Nearly as soon as Wednesday night's debate ended, the Internet started buzzing about one of the questioners — a retired Army colonel who revealed himself as gay.

Keith Kerr of Santa Rosa, Calif., challenged the eight candidates via video message and live in the audience at the St. Petersburg debate, on the right of gays and lesbians to serve openly in the U.S. military.

The broadcast, however, failed to mention that Kerr, who served as a brigadier general in the reserves, is a member of a gay and lesbian steering committee for Democratic candidate Hillary Rodham Clinton. He also was an active supporter of 2004 Democratic presidential candidate John Kerry.

Read the Clinton campaign release naming Kerr to the steering committee.

Clinton spokesman Phil Singer has denied that the campaign had any knowledge ahead of time that Kerr was going to participate in the debate, and Kerr said he did not inform the campaign of his plans.

It turns out Kerr wasn't the only Democratic supporter asking questions. Ted Faturos, 20, a student at University of California, San Diego, asked a question about corn subsidies. It turns out the urban studies and planning major also worked as an intern for Democratic Rep. Jane Harman. John Hess, Harman's chief of staff, issued a statement Thursday saying Faturos is no longer affiliated with the office.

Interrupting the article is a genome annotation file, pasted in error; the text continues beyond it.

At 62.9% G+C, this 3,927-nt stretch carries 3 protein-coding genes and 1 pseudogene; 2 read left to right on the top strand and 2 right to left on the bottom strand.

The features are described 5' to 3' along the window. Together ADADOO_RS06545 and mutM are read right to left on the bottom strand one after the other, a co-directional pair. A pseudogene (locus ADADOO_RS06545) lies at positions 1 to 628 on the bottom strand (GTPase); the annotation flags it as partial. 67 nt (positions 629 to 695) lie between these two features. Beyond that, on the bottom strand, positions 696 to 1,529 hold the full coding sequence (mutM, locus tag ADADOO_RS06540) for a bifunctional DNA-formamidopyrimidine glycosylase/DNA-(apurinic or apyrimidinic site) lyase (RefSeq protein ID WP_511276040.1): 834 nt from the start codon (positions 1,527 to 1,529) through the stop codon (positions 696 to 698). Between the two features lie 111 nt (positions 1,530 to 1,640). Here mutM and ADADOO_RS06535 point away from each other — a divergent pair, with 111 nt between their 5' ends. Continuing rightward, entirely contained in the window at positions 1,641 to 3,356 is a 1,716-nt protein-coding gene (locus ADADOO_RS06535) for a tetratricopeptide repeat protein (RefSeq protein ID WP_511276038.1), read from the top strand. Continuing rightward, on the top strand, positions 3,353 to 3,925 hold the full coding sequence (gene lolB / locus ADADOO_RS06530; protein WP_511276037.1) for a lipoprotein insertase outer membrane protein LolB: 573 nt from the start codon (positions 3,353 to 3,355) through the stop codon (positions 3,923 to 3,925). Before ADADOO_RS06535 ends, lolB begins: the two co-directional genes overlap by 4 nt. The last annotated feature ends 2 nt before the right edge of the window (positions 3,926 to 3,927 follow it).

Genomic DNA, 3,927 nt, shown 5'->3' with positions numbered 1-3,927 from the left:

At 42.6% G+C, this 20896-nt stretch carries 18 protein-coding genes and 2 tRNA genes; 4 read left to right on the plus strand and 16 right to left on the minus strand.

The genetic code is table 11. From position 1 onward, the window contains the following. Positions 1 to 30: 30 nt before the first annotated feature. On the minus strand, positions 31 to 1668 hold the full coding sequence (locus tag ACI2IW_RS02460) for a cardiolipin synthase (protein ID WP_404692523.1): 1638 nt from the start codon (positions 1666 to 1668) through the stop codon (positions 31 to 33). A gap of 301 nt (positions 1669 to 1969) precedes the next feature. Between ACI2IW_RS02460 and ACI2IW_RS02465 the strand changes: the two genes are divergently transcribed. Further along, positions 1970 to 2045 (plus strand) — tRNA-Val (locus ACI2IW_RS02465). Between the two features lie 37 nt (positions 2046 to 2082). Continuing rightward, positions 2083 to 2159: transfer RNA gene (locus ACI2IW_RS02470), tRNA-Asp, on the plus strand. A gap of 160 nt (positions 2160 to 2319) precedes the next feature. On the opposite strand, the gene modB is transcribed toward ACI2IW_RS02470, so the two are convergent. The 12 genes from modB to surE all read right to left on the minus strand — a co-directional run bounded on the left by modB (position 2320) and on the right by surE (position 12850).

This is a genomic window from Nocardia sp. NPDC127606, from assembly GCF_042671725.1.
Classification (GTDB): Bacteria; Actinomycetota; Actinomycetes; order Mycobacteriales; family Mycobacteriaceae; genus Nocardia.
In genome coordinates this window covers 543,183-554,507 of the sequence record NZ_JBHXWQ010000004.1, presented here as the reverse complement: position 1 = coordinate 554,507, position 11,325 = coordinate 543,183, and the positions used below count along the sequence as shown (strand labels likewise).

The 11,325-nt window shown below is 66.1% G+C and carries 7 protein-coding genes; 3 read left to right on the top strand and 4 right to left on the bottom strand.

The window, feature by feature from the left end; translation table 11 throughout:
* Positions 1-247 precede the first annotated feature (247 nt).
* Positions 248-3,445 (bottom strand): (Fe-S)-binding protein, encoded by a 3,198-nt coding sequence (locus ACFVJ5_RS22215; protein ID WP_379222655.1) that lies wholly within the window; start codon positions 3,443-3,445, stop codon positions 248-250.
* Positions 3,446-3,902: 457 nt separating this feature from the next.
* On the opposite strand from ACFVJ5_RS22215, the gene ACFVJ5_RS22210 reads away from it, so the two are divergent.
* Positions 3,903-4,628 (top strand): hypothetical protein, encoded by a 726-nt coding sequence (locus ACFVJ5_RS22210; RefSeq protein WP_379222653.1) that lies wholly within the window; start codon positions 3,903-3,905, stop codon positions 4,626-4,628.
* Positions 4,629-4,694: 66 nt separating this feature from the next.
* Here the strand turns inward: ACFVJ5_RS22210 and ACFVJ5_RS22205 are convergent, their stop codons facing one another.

"Ted Faturos was a high school intern in our district office for the summer of 2004 only and has had no connection to the office or contact with the congresswoman since,” Hess said.

Elsewhere, one woman who identified herself as Journey from Texas, and who has a Web page in which she goes by the name Paperserenade asked the candidates about whether they would prosecute women and doctors if abortion were made illegal and the practice continued. After the debate, she posted a Web video wearing a John Edwards '08 T-shirt. In the posting, she said she was disappointed by the responses she got, particularly from Fred Thompson, though it's the answer she expected.

Another questioner, Leeann Anderson, asked about the danger of lead toys from China. Anderson, an activist on the issue, is reportedly an assistant to Leo Gerard, president of the United Steelworkers of America. The union endorsed Edwards earlier this month, and Anderson's question is posted on the steelworkers' YouTube page next to a picture of Edwards.